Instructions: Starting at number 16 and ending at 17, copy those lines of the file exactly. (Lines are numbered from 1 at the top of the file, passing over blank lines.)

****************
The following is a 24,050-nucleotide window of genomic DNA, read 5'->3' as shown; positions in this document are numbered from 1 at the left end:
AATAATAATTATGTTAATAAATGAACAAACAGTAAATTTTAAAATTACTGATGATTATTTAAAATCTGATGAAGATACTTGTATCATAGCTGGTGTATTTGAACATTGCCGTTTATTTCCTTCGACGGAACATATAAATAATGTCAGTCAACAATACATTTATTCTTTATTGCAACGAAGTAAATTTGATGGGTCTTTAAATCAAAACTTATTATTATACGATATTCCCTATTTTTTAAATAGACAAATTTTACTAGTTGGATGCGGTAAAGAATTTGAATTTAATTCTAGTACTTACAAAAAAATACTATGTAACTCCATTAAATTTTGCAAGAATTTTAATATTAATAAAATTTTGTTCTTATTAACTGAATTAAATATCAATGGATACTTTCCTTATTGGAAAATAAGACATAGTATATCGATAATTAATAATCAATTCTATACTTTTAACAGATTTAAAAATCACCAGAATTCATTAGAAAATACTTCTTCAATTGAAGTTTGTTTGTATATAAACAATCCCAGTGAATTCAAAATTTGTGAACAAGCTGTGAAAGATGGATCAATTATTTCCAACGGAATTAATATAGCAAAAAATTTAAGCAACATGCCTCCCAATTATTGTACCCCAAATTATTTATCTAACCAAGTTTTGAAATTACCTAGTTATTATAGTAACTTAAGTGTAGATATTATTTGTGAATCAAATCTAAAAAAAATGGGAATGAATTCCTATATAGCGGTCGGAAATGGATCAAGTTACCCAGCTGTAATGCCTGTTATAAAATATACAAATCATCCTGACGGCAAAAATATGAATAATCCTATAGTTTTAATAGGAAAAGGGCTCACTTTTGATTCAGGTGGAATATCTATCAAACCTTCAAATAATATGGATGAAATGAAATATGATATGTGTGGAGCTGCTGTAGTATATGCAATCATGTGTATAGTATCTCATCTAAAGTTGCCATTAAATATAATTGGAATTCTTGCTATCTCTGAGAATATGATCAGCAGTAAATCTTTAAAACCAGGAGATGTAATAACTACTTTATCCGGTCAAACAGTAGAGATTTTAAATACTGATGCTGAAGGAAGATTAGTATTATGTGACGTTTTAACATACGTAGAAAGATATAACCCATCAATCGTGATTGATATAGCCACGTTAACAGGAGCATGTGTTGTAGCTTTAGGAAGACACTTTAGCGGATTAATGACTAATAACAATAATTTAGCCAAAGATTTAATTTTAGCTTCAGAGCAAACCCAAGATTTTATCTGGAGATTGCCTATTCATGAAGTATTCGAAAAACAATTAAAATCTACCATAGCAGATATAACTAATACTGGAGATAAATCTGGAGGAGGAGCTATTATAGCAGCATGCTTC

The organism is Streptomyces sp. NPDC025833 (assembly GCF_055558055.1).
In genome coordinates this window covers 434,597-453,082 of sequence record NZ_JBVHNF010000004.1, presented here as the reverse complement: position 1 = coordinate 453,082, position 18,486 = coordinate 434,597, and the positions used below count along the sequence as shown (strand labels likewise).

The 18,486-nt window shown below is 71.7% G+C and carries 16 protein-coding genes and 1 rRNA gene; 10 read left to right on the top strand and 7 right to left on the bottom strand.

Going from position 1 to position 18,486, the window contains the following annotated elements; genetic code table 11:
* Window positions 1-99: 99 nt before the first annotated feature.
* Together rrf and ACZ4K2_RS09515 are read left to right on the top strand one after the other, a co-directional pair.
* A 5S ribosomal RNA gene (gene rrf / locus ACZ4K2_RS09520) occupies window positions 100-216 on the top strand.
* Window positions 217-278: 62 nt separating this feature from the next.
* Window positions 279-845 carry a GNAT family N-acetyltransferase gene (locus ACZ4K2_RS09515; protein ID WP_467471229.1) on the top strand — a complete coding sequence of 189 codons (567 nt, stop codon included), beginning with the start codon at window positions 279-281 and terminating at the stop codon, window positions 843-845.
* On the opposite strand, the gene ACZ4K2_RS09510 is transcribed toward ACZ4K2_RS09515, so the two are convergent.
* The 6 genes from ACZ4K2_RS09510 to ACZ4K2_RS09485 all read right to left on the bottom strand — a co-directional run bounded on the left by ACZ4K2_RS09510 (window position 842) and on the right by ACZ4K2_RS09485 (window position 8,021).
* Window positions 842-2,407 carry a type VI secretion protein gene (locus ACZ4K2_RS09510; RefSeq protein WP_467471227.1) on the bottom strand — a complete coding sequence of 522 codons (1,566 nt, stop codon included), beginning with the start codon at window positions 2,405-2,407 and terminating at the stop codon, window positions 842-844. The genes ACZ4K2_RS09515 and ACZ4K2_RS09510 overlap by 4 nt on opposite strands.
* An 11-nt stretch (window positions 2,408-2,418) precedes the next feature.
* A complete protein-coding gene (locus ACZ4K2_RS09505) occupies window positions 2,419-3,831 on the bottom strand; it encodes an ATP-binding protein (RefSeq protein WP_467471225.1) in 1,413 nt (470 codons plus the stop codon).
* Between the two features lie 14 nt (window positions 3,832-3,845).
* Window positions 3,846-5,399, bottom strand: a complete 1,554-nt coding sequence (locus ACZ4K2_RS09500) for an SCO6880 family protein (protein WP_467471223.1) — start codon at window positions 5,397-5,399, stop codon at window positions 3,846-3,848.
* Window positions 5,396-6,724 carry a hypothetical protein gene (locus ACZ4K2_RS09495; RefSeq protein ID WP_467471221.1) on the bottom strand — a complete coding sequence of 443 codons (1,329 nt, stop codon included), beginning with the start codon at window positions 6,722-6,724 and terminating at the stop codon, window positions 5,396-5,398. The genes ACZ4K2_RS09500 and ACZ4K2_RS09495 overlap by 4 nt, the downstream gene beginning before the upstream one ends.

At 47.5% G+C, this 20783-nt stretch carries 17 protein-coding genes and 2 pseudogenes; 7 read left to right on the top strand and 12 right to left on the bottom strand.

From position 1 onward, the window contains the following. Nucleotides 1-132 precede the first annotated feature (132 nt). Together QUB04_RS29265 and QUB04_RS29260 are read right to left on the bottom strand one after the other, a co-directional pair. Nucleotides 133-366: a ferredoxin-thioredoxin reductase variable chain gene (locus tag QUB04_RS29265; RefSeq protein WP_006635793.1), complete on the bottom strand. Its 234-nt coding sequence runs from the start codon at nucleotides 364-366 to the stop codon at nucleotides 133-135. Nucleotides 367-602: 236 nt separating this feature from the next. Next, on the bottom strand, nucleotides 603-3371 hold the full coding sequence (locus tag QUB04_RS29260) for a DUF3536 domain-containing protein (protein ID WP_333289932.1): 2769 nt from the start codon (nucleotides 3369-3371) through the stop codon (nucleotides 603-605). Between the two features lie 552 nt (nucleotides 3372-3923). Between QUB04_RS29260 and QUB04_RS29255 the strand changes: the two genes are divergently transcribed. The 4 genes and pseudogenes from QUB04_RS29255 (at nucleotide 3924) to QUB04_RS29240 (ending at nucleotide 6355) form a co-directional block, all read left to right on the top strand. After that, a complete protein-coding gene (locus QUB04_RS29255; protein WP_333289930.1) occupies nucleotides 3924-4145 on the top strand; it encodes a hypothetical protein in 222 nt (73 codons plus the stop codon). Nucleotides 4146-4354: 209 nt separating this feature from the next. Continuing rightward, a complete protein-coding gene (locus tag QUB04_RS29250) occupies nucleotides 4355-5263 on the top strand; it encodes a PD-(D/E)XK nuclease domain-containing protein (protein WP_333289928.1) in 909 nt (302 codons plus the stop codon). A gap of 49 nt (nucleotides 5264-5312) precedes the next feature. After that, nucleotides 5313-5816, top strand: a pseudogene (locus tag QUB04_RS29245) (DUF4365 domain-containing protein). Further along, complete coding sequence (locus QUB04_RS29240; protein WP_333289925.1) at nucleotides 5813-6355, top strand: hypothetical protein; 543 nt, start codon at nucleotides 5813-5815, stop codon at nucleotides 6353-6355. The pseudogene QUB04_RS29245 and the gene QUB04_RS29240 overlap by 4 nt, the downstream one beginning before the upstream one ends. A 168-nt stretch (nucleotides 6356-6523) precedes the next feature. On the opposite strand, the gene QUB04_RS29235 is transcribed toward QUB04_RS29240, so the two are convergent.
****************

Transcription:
* A complete protein-coding gene (locus ACZ4K2_RS09505) occupies window positions 2,419-3,831 on the bottom strand; it encodes an ATP-binding protein (RefSeq protein WP_467471225.1) in 1,413 nt (470 codons plus the stop codon).
* Between the two features lie 14 nt (window positions 3,832-3,845).